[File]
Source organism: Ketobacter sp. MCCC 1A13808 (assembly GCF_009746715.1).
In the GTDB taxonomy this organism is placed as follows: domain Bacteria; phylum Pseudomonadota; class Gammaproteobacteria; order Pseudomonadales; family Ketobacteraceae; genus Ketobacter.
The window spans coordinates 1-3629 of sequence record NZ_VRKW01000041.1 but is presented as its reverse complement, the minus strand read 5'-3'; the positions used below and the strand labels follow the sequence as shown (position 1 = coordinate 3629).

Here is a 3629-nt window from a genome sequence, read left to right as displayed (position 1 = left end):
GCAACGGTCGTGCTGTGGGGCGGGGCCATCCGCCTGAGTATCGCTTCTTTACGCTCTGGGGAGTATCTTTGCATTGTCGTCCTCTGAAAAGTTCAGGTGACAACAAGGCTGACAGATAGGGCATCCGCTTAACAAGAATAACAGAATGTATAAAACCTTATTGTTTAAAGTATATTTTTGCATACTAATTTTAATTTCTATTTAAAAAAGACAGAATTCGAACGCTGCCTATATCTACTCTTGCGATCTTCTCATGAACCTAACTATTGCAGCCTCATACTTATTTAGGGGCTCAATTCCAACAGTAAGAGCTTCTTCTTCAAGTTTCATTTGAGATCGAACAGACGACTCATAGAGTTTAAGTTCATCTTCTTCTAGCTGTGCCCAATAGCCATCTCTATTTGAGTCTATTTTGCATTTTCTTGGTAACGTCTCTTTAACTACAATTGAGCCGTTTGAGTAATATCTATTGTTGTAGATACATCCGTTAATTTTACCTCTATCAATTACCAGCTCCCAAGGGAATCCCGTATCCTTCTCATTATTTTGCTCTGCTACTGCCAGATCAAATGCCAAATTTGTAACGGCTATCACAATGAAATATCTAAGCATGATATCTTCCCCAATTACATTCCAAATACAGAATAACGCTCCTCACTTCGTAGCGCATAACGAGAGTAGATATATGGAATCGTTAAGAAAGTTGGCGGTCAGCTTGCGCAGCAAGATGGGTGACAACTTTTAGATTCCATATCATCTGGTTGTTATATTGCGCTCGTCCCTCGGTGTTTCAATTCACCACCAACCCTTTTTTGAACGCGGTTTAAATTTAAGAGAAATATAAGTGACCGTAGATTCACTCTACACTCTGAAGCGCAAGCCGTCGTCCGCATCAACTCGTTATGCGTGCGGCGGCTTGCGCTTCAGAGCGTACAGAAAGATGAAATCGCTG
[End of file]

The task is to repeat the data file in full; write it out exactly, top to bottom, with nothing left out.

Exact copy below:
Source organism: Ketobacter sp. MCCC 1A13808 (assembly GCF_009746715.1).
In the GTDB taxonomy this organism is placed as follows: domain Bacteria; phylum Pseudomonadota; class Gammaproteobacteria; order Pseudomonadales; family Ketobacteraceae; genus Ketobacter.
The window spans coordinates 1-3629 of sequence record NZ_VRKW01000041.1 but is presented as its reverse complement, the minus strand read 5'-3'; the positions used below and the strand labels follow the sequence as shown (position 1 = coordinate 3629).

Here is a 3629-nt window from a genome sequence, read left to right as displayed (position 1 = left end):
GCAACGGTCGTGCTGTGGGGCGGGGCCATCCGCCTGAGTATCGCTTCTTTACGCTCTGGGGAGTATCTTTGCATTGTCGTCCTCTGAAAAGTTCAGGTGACAACAAGGCTGACAGATAGGGCATCCGCTTAACAAGAATAACAGAATGTATAAAACCTTATTGTTTAAAGTATATTTTTGCATACTAATTTTAATTTCTATTTAAAAAAGACAGAATTCGAACGCTGCCTATATCTACTCTTGCGATCTTCTCATGAACCTAACTATTGCAGCCTCATACTTATTTAGGGGCTCAATTCCAACAGTAAGAGCTTCTTCTTCAAGTTTCATTTGAGATCGAACAGACGACTCATAGAGTTTAAGTTCATCTTCTTCTAGCTGTGCCCAATAGCCATCTCTATTTGAGTCTATTTTGCATTTTCTTGGTAACGTCTCTTTAACTACAATTGAGCCGTTTGAGTAATATCTATTGTTGTAGATACATCCGTTAATTTTACCTCTATCAATTACCAGCTCCCAAGGGAATCCCGTATCCTTCTCATTATTTTGCTCTGCTACTGCCAGATCAAATGCCAAATTTGTAACGGCTATCACAATGAAATATCTAAGCATGATATCTTCCCCAATTACATTCCAAATACAGAATAACGCTCCTCACTTCGTAGCGCATAACGAGAGTAGATATATGGAATCGTTAAGAAAGTTGGCGGTCAGCTTGCGCAGCAAGATGGGTGACAACTTTTAGATTCCATATCATCTGGTTGTTATATTGCGCTCGTCCCTCGGTGTTTCAATTCACCACCAACCCTTTTTTGAACGCGGTTTAAATTTAAGAGAAATATAAGTGACCGTAGATTCACTCTACACTCTGAAGCGCAAGCCGTCGTCCGCATCAACTCGTTATGCGTGCGGCGGCTTGCGCTTCAGAGCGTACAGAAAGATGAAATCGCTG